#   ::errorCode to separate the CMDLINE USAGE signal from actual errors.

   set options {
       {a          "set the atime only"}
       {m          "set the mtime only"}
       {c          "do not create non-existent files"}
       {r.arg  ""  "use time from ref_file"}
       {t.arg  -1  "use specified time"}
   set usage ": MyCommandName \[options] filename ...\noptions:"

   try {
       array set params [::cmdline::getoptions argv $options $usage]
   } trap {CMDLINE USAGE} {msg o} {
       # Trap the usage signal, print the message, and exit the application.
       # Note: Other errors are not caught and passed through to higher levels!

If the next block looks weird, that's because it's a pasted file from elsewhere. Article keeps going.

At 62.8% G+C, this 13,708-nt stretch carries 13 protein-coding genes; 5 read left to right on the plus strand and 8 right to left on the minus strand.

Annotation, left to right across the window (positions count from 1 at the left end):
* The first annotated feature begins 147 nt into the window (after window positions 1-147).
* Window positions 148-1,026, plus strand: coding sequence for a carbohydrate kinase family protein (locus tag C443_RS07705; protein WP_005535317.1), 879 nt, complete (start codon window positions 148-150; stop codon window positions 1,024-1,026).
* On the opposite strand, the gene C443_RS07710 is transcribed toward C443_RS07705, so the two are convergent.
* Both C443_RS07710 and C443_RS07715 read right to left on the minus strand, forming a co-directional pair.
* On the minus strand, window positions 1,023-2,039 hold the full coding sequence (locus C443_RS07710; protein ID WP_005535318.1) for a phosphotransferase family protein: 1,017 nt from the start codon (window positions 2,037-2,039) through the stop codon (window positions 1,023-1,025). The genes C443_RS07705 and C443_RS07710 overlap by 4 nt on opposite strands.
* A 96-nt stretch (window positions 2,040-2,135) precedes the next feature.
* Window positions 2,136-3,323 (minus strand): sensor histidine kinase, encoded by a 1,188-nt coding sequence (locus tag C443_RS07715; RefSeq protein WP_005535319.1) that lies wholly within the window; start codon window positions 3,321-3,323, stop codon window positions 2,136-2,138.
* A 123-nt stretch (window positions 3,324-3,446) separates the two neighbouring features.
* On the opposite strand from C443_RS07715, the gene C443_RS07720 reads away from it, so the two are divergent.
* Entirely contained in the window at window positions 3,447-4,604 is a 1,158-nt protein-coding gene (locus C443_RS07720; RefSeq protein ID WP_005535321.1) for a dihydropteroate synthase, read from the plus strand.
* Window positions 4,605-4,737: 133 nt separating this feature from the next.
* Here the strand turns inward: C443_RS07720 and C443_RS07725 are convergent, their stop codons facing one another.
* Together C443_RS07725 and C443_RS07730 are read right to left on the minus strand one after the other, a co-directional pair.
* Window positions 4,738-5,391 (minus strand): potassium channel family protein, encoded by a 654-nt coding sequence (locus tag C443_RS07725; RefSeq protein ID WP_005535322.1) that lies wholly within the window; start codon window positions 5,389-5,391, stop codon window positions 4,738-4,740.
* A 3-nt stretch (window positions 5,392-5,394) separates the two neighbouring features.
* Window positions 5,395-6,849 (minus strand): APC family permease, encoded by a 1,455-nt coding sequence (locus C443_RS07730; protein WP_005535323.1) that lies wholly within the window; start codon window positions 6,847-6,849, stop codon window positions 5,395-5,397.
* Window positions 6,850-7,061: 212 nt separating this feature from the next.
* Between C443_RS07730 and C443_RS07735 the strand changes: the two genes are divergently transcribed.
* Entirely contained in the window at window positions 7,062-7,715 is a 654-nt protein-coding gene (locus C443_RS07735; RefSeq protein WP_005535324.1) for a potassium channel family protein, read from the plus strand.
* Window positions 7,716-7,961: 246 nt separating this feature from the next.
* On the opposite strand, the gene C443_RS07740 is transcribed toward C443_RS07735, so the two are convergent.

puts $msg
exit 1

   if {  $params(a) } { set set_atime "true" }
   set has_t [expr {$params(t) != -1}]
   set has_r [expr {[string length $params(r)] > 0}]
   if {$has_t && $has_r} {
       return -code error "Cannot specify both -r and -t"
   } elseif {$has_t} {

This example, taken (and slightly modified) from the package fileutil, shows how to use cmdline. First, a list of options is created, then the 'args' list is passed to cmdline for processing. Subsequently, different options are checked to see if they have been passed to the script, and what their value is.

Bugs, Ideas, Feedback

This document, and the package it describes, will undoubtedly contain bugs and other problems. Please report such in the category cmdline of the Tcllib Trackers [http://core.tcl.tk/tcllib/reportlist]. Please also report any ideas for enhancements you may have for either package and/or documentation.


argument processing, argv, argv0, cmdline processing, command line processing


Programming tools


tcllib 1.5 Command line and option processing